Beethoven, oddly enough, produced no such effect. However, American physicians did not stop there and ran through MRI measurements of Baroque music. They received convincing data that compositions created almost 300 years ago help to gather thoughts, improve memory, process a large flow of information, and better solve unfamiliar tasks.


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The U.S. Department of Homeland Security conducted an experiment that consisted of studying the combination of different frequencies, duration, and amplitude of musical compositions. Test subjects were given different tracks to listen to, and their state was observed, recording the transition from tension to relaxation.

Most of the music that had a calming effect was various versions of classical pieces. Cortisol levels in the blood of those who listened to them decreased. In some cases, sedative and analgesic effects were noticeable. Statistically, the most calming, anti-stress composer was Chopin.




There is a common belief that heavy music, like heavy metal, as opposed to classical music, has a negative effect on people. However, recent research from Australia’s University of Queensland suggests that such music promotes emotional release, during which there is not an accumulation but a release of aggression.

The Australian scientists played punk rock, screamo, and metal music to 39 subjects. And asked them questions that annoyed them, pissed them off. During the interviews, the music was alternately turned on and off.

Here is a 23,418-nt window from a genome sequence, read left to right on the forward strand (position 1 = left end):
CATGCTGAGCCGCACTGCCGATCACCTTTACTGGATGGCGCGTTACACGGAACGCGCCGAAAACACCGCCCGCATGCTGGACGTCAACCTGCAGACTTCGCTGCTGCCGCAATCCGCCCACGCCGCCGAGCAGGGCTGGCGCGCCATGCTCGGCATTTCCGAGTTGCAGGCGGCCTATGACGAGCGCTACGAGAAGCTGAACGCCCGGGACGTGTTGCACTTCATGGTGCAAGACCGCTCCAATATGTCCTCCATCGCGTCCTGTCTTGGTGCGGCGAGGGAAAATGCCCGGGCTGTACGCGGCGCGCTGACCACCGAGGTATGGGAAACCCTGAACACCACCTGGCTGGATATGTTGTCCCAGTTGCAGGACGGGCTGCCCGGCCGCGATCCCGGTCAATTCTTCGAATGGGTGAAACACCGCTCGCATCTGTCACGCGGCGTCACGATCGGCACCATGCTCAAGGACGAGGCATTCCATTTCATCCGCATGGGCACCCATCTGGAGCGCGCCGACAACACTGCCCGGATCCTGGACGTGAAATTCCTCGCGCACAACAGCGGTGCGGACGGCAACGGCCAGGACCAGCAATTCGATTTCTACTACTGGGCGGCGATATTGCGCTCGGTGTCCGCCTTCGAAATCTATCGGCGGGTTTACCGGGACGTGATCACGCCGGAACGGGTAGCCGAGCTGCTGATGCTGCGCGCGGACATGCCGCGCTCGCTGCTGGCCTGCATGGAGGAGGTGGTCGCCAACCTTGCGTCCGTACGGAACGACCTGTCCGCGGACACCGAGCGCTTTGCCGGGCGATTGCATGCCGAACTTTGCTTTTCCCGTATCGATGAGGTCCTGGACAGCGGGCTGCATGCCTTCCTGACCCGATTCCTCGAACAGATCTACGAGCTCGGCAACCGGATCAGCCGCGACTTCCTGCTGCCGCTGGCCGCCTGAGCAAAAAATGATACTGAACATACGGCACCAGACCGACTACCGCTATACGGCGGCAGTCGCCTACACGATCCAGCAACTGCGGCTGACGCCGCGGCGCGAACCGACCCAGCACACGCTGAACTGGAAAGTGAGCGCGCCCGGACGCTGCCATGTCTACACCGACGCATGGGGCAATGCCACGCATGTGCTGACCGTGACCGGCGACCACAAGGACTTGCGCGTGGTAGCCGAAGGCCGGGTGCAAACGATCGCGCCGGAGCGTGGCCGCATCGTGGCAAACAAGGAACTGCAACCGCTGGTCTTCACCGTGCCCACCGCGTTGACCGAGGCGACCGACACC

Listening to the tracks calmed down the participants of the experiment, and their aggression was switched not to the interlocutor but to the musical perception. Although, perhaps, heavy music does not affect everyone, but a certain type of personality.




Observations of psychologist Kelly Schwartz show that fans of heavy music are independent individuals who tend to underestimate their self-esteem, doubt their choices and are in some kind of internal conflict.

Fans of pop music and hip-hop are oriented to active rotation in society, the balance between their own desires and the opinions of others. Jazz and classics gravitate to researchers with a logical type of thinking who were brought up in a favorable environment. But omnivorous music lovers who like different flows and styles, the most adaptable, they easily manage to avoid conflicts and adapt to the rapidly changing realities.




In general, our musical tastes directly depend on the biorhythms of our brain. For example, cholerics are characterized by a high amplitude of biorhythms and melancholics — low. No wonder that the former prefer fast tracks (the same as hard rock), the latter — with pleasure for a long time following the development of harmony in jazz and classical.

Phlegmatic will get the highest pleasure from guitar overloads and sanguine — from a minor ballad. Studies have shown that extroverts experience more intense emotions when listening to music and are able to feel the music more deeply than introverts.

In turn, both the tempo and the nature of the song can also influence our biorhythms, making us feel sad or active. Therefore, by choosing music, we can regulate our own feelings.